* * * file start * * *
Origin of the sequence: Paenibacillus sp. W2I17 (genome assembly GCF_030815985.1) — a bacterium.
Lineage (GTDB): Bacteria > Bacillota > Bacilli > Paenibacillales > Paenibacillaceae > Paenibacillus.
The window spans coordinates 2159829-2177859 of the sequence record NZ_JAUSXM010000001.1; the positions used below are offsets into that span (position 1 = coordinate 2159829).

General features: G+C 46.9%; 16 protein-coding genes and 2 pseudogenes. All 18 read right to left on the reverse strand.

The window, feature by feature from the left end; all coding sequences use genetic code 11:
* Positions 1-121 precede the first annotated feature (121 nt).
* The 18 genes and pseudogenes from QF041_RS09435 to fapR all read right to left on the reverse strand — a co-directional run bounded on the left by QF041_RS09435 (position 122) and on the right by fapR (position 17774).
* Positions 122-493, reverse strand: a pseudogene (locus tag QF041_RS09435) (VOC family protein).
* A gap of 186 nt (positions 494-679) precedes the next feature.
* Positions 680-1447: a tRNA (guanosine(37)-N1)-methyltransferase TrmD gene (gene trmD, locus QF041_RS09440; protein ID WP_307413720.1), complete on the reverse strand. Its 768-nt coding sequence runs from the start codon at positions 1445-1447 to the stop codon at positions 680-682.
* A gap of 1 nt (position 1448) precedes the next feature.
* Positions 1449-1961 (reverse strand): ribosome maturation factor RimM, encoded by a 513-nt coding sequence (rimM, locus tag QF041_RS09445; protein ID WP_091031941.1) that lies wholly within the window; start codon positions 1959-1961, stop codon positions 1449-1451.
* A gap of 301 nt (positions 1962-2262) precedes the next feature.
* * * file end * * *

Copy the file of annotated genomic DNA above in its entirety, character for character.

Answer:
Origin of the sequence: Paenibacillus sp. W2I17 (genome assembly GCF_030815985.1) — a bacterium.
Lineage (GTDB): Bacteria > Bacillota > Bacilli > Paenibacillales > Paenibacillaceae > Paenibacillus.
The window spans coordinates 2159829-2177859 of the sequence record NZ_JAUSXM010000001.1; the positions used below are offsets into that span (position 1 = coordinate 2159829).

General features: G+C 46.9%; 16 protein-coding genes and 2 pseudogenes. All 18 read right to left on the reverse strand.

The window, feature by feature from the left end; all coding sequences use genetic code 11:
* Positions 1-121 precede the first annotated feature (121 nt).
* The 18 genes and pseudogenes from QF041_RS09435 to fapR all read right to left on the reverse strand — a co-directional run bounded on the left by QF041_RS09435 (position 122) and on the right by fapR (position 17774).
* Positions 122-493, reverse strand: a pseudogene (locus tag QF041_RS09435) (VOC family protein).
* A gap of 186 nt (positions 494-679) precedes the next feature.
* Positions 680-1447: a tRNA (guanosine(37)-N1)-methyltransferase TrmD gene (gene trmD, locus QF041_RS09440; protein ID WP_307413720.1), complete on the reverse strand. Its 768-nt coding sequence runs from the start codon at positions 1445-1447 to the stop codon at positions 680-682.
* A gap of 1 nt (position 1448) precedes the next feature.
* Positions 1449-1961 (reverse strand): ribosome maturation factor RimM, encoded by a 513-nt coding sequence (rimM, locus tag QF041_RS09445; protein ID WP_091031941.1) that lies wholly within the window; start codon positions 1959-1961, stop codon positions 1449-1451.
* A gap of 301 nt (positions 1962-2262) precedes the next feature.